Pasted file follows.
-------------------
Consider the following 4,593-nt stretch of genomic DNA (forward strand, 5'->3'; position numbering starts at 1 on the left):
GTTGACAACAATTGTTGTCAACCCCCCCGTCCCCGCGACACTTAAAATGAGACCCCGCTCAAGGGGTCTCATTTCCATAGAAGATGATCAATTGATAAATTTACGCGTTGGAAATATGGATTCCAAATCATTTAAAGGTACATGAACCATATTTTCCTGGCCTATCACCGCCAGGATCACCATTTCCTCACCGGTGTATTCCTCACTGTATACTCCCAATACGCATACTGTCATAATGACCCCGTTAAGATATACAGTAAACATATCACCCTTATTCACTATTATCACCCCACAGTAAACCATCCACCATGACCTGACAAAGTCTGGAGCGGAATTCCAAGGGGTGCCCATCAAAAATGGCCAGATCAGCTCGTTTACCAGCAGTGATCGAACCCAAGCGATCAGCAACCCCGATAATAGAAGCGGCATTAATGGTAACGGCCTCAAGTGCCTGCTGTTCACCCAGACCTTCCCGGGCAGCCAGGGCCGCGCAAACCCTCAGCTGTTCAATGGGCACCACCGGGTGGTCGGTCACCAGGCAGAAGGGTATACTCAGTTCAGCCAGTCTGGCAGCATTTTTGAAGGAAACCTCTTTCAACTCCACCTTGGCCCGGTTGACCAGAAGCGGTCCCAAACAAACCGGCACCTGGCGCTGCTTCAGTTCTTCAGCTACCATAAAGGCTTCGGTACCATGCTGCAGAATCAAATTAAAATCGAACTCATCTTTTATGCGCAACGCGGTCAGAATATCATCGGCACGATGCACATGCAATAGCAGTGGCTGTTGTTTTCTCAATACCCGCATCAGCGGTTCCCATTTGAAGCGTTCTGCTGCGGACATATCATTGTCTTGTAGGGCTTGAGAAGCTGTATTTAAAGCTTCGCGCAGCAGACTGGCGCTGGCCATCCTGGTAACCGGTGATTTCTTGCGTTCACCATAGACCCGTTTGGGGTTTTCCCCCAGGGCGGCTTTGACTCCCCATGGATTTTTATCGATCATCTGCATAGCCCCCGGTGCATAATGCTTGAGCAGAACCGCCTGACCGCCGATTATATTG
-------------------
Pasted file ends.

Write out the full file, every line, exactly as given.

Consider the following 4,593-nt stretch of genomic DNA (forward strand, 5'->3'; position numbering starts at 1 on the left):
GTTGACAACAATTGTTGTCAACCCCCCCGTCCCCGCGACACTTAAAATGAGACCCCGCTCAAGGGGTCTCATTTCCATAGAAGATGATCAATTGATAAATTTACGCGTTGGAAATATGGATTCCAAATCATTTAAAGGTACATGAACCATATTTTCCTGGCCTATCACCGCCAGGATCACCATTTCCTCACCGGTGTATTCCTCACTGTATACTCCCAATACGCATACTGTCATAATGACCCCGTTAAGATATACAGTAAACATATCACCCTTATTCACTATTATCACCCCACAGTAAACCATCCACCATGACCTGACAAAGTCTGGAGCGGAATTCCAAGGGGTGCCCATCAAAAATGGCCAGATCAGCTCGTTTACCAGCAGTGATCGAACCCAAGCGATCAGCAACCCCGATAATAGAAGCGGCATTAATGGTAACGGCCTCAAGTGCCTGCTGTTCACCCAGACCTTCCCGGGCAGCCAGGGCCGCGCAAACCCTCAGCTGTTCAATGGGCACCACCGGGTGGTCGGTCACCAGGCAGAAGGGTATACTCAGTTCAGCCAGTCTGGCAGCATTTTTGAAGGAAACCTCTTTCAACTCCACCTTGGCCCGGTTGACCAGAAGCGGTCCCAAACAAACCGGCACCTGGCGCTGCTTCAGTTCTTCAGCTACCATAAAGGCTTCGGTACCATGCTGCAGAATCAAATTAAAATCGAACTCATCTTTTATGCGCAACGCGGTCAGAATATCATCGGCACGATGCACATGCAATAGCAGTGGCTGTTGTTTTCTCAATACCCGCATCAGCGGTTCCCATTTGAAGCGTTCTGCTGCGGACATATCATTGTCTTGTAGGGCTTGAGAAGCTGTATTTAAAGCTTCGCGCAGCAGACTGGCGCTGGCCATCCTGGTAACCGGTGATTTCTTGCGTTCACCATAGACCCGTTTGGGGTTTTCCCCCAGGGCGGCTTTGACTCCCCATGGATTTTTATCGATCATCTGCATAGCCCCCGGTGCATAATGCTTGAGCAGAACCGCCTGACCGCCGATTATATTG